The criminality of former 'special educational provision' permanently 'excluded-from-school' adolescents as young adults [16-23]: Costs and practical implications.
This source preferred by Colin Pritchard
Authors: Pritchard, C. and Cox, M.
Journal: Journal of Adolescence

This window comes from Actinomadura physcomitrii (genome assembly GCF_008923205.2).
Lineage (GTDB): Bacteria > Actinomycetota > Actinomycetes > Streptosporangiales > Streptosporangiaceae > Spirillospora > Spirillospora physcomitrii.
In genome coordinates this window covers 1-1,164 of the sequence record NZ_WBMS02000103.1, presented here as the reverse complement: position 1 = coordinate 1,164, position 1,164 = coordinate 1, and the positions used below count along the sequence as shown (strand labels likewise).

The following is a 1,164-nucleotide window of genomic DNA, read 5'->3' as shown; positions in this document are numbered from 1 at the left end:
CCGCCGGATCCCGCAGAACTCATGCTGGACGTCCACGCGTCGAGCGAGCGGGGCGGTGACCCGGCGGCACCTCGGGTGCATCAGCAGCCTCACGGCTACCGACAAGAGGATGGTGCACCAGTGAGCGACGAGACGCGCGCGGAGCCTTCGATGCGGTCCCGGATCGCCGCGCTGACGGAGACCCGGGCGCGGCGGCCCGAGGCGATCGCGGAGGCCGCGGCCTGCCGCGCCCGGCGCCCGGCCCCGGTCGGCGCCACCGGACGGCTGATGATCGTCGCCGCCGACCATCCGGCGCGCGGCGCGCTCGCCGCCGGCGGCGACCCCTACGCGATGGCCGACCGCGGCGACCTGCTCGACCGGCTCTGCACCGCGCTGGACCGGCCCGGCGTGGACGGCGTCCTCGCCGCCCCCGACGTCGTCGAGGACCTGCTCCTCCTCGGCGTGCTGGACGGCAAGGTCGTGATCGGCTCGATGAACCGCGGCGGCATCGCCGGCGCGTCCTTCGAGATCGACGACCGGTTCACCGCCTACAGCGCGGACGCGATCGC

An analysis of police records of the criminal “careers” of a complete cohort (1990–95) of 227 “excluded from school” adolescents who had been in “special educational provision” found that 63% had a criminal conviction as young adults (16–23 years). However there was evidence of “missed opportunities” as 26% of the offenders were not convicted until over 18-years-old. Averaging 7.4 offences each, 29% had a conviction for violence, 29% had been to prison and a further 27% are currently on bail for alleged offences. Home Office-based predictions show that 42% are highly likely to re-commit their most serious offence within 2 years. Based upon Audit Commission and Department of Health estimates, these 143 young adults cost a minimum of £4.16 million. However, 10% of excluded adolescents who were also "ex child care" had a significantly lower crime rate than the others (41%vs. 70%), which suggests that with targeted support, such as under the 1989 Children Act, effective intervention is possible in a significant number of cases.